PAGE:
Remove from the oven. Stand the plum halves in the dough on their edges, densely enough that they keep each other from falling over. It’s fine if they are actually touching. (Weiss puts them in 3 or 4 dense rows.) Bake for another 45-60 minutes until the dough (which has risen around and between the plums) is nicely browned and/or a small knife or skewer pierced into the dough, not a plum, comes out clean.

Recipe from Holocaust Survivor Cookbook (Caras and Associates, Inc., Port St. Lucie, Fl, 2007).

Wine

Fine wine can enhance any celebration, from a wedding to a warm family dinner. Wine is also traditionally associated with love and romance. In the Song of Songs, it is compared with love: “Your love is better than wine” (Song of Songs 1:2). While wine is wonderful to drink, these recipes offer some ways to incorporate wine into celebratory dishes, as well.

Sugar-Crusted Wine Mandelbrot

Mandelbrot are a Jewish biscuit similar to Italian biscotti. They are baked twice: after the first baking, these biscuits are cut into thin strips and baked a second time, resulting in a crunchy, light cookie. This unusual variation of a traditional dish is divine.

  • 3 cups all-purpose flour
  • ¼ t salt
  • 1 t baking powder
  • ½ t baking soda
  • ½ cup vegetable oil
  • 1 cup sugar
  • 1 t vanilla extract
  • 3 eggs
  • ½ cup sweet red kosher wine
  • 1 cup coarsely chopped walnuts
  • ¾ cup coarsely chopped cranberries

Dipping mixture

  • ½ cup sweet red kosher wine
  • ¾ cup sugar

Preheat the oven to 350 degrees F. Line 2 baking sheets with parchment paper.

In a medium-sized bowl, whisk together the flour, salt, baking powder, and baking soda. In a large mixing bowl, blend the oil, sugar, and vanilla. Blend in the eggs, then add the wine. Fold in the dry ingredients to make a smooth batter, then stir in the nuts and cranberries. The batter will be loose and sticky.

Spread or spoon the batter onto the prepared baking sheets in strips approximately 9 inches long by 4 to 5 inches across. Bake until set and golden, 28 to 35 minutes. Cool for 15 minutes.

Dipping Mixture: Set out 2 plates, fill one with the wine, and the other with the sugar.

Cut the baked cookies on the diagonal about ½ inch thick. Using a pastry brush or spoon, generously drizzle some wine onto one side of each cookie, then dip it into the sugar. Alternatively, you can just dip one side of the cookies in wine, then in sugar. If you do this, the cookies will be outstanding, but you might find they will need a longer second bake to dry out properly. Lay the cookies sugar side down on the parchment-lined baking sheets.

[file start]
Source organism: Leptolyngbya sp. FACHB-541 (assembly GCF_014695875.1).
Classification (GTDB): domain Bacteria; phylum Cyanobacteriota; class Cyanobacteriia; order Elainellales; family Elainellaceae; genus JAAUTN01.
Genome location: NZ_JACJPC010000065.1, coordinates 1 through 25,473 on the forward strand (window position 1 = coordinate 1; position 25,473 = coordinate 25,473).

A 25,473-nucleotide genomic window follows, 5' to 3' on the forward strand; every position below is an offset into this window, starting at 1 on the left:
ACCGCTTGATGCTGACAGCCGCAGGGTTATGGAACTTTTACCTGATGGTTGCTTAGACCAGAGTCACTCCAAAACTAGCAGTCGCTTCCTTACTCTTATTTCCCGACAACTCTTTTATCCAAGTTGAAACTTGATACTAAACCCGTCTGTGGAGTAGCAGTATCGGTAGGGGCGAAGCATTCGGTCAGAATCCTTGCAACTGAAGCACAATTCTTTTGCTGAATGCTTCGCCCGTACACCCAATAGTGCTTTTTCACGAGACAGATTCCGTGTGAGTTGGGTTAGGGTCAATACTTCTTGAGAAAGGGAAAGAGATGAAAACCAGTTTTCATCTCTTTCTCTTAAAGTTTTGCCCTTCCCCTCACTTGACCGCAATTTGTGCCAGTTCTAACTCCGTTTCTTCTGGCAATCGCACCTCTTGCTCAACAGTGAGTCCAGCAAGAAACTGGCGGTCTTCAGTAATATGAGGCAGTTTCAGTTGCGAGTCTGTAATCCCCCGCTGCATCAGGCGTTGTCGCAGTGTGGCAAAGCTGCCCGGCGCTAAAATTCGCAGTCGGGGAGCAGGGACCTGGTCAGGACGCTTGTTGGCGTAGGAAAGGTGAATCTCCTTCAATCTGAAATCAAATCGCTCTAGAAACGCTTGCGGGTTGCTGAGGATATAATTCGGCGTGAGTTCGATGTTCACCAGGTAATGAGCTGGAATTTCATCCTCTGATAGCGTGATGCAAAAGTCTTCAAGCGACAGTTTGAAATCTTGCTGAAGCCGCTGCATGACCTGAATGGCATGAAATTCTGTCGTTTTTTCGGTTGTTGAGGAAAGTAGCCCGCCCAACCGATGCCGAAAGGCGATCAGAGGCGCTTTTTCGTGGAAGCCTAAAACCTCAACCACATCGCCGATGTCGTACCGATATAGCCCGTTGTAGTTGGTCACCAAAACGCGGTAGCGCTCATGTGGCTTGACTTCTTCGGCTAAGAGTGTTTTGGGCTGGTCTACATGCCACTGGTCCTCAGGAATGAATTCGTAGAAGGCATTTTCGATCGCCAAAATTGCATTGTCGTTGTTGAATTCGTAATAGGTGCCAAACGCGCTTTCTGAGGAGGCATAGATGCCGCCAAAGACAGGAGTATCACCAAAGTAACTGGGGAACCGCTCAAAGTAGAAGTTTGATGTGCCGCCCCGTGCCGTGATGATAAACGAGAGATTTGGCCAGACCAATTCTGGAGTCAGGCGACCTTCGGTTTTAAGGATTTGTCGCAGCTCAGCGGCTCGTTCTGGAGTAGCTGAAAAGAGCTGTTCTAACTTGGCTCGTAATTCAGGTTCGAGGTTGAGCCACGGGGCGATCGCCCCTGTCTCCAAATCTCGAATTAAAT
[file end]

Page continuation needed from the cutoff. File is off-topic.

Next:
For the second bake, return the Mandelbrot to the oven until they appear crisp an dry (30 to 35 minutes), turning them once after 20 minutes.

Makes 2 to 3 dozen cookies, depending on size

Recipe from A Treasury of Jewish Holiday Baking by Marcy Goldman (Doubleday, 1996).

Jaffa Orange Delight

Cookery writer Joan Nathan recalls being given this recipe by Kena Shoval, the wife of Zalman Shoval, the former ambassador of Israel to the United States; Kena liked to serve this dish – incorporating Israeli oranges and wine – at official luncheons. It gains its intriguing flavor from brandy liqueur; brandy is a strong alcoholic drink that is distilled from wine.

  • 6 Jaffa, or other flavorful oranges
  • 2 ½ cups water
  • 2 cups sugar
  • ¼ cup orange brandy liqueur
  • 6 sprigs of fresh mint

With a sharp knife, remove the rind and pith of 4 oranges. Cut the peel into very narrow strips, about 1/8 inch wide. Put them in a saucepan of boiling water and boil for 2 minutes. Drain and wash with cold water, then drain again.

Peel the remaining 2 oranges and remove the pith. Leave all 6 oranges whiole.

Mix the water and sugar in a saucepan. Bring to a boil, then slip in the 6 peeled oranges. Cover with a plate so they won’t float, lower the heat, and simmer slowly for 1 hour.

Remove the pot of oranges from the heat and let cool. Fish the fruit out of the syrup and drain, then refrigerate. Add the strips of rind to the syrup, bring to a boil, and cook to reduce the syrup by half. Remove from the heat and add the orange liqueur.

When the oranges are completely cold, slice them in thin rounds. Serve with the syrup and strips of the peel on top. Decorate with fresh mint leaves.

Yield: 6 servings

Recipe from The Foods of Israel Today by Joan Nathan (Alfred A. Knopf, 2001).